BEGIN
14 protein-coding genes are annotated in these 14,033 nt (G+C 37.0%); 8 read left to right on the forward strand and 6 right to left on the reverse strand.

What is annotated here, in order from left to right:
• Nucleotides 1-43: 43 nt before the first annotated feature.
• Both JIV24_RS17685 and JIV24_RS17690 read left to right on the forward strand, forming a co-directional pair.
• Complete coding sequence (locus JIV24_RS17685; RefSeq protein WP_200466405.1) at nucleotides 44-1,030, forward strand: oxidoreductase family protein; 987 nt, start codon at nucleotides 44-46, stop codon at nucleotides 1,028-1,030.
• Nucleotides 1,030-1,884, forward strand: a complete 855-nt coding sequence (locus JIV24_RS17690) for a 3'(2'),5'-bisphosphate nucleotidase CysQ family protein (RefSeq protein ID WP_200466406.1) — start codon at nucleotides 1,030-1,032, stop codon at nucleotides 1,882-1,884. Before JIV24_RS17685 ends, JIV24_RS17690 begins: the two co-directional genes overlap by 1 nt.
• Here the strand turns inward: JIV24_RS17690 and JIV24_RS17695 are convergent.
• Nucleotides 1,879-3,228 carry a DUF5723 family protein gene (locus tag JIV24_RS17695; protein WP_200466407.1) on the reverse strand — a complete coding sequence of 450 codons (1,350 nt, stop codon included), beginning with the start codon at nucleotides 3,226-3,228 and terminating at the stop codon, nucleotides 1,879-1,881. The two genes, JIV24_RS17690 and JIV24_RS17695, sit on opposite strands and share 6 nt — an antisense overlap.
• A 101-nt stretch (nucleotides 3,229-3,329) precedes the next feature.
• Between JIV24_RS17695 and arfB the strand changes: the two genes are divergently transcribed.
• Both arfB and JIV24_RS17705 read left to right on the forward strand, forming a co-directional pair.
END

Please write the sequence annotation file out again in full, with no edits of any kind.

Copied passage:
14 protein-coding genes are annotated in these 14,033 nt (G+C 37.0%); 8 read left to right on the forward strand and 6 right to left on the reverse strand.

What is annotated here, in order from left to right:
• Nucleotides 1-43: 43 nt before the first annotated feature.
• Both JIV24_RS17685 and JIV24_RS17690 read left to right on the forward strand, forming a co-directional pair.
• Complete coding sequence (locus JIV24_RS17685; RefSeq protein WP_200466405.1) at nucleotides 44-1,030, forward strand: oxidoreductase family protein; 987 nt, start codon at nucleotides 44-46, stop codon at nucleotides 1,028-1,030.
• Nucleotides 1,030-1,884, forward strand: a complete 855-nt coding sequence (locus JIV24_RS17690) for a 3'(2'),5'-bisphosphate nucleotidase CysQ family protein (RefSeq protein ID WP_200466406.1) — start codon at nucleotides 1,030-1,032, stop codon at nucleotides 1,882-1,884. Before JIV24_RS17685 ends, JIV24_RS17690 begins: the two co-directional genes overlap by 1 nt.
• Here the strand turns inward: JIV24_RS17690 and JIV24_RS17695 are convergent.
• Nucleotides 1,879-3,228 carry a DUF5723 family protein gene (locus tag JIV24_RS17695; protein WP_200466407.1) on the reverse strand — a complete coding sequence of 450 codons (1,350 nt, stop codon included), beginning with the start codon at nucleotides 3,226-3,228 and terminating at the stop codon, nucleotides 1,879-1,881. The two genes, JIV24_RS17690 and JIV24_RS17695, sit on opposite strands and share 6 nt — an antisense overlap.
• A 101-nt stretch (nucleotides 3,229-3,329) precedes the next feature.
• Between JIV24_RS17695 and arfB the strand changes: the two genes are divergently transcribed.
• Both arfB and JIV24_RS17705 read left to right on the forward strand, forming a co-directional pair.